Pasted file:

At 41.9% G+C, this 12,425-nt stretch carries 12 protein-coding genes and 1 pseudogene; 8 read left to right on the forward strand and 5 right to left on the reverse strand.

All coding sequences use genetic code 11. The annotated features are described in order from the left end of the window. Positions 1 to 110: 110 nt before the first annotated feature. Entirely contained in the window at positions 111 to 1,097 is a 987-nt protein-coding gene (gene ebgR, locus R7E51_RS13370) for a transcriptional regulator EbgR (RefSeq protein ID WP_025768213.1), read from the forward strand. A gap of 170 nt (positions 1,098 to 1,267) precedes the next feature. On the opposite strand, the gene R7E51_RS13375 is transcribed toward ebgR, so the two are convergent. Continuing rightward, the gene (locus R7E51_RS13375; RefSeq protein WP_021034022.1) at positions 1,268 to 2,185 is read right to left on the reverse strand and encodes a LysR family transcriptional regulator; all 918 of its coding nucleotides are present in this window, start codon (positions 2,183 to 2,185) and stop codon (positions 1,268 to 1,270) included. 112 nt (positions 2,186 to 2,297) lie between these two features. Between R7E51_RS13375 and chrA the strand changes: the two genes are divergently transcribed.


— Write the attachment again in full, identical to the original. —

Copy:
At 41.9% G+C, this 12,425-nt stretch carries 12 protein-coding genes and 1 pseudogene; 8 read left to right on the forward strand and 5 right to left on the reverse strand.

All coding sequences use genetic code 11. The annotated features are described in order from the left end of the window. Positions 1 to 110: 110 nt before the first annotated feature. Entirely contained in the window at positions 111 to 1,097 is a 987-nt protein-coding gene (gene ebgR, locus R7E51_RS13370) for a transcriptional regulator EbgR (RefSeq protein ID WP_025768213.1), read from the forward strand. A gap of 170 nt (positions 1,098 to 1,267) precedes the next feature. On the opposite strand, the gene R7E51_RS13375 is transcribed toward ebgR, so the two are convergent. Continuing rightward, the gene (locus R7E51_RS13375; RefSeq protein WP_021034022.1) at positions 1,268 to 2,185 is read right to left on the reverse strand and encodes a LysR family transcriptional regulator; all 918 of its coding nucleotides are present in this window, start codon (positions 2,183 to 2,185) and stop codon (positions 1,268 to 1,270) included. 112 nt (positions 2,186 to 2,297) lie between these two features. Between R7E51_RS13375 and chrA the strand changes: the two genes are divergently transcribed.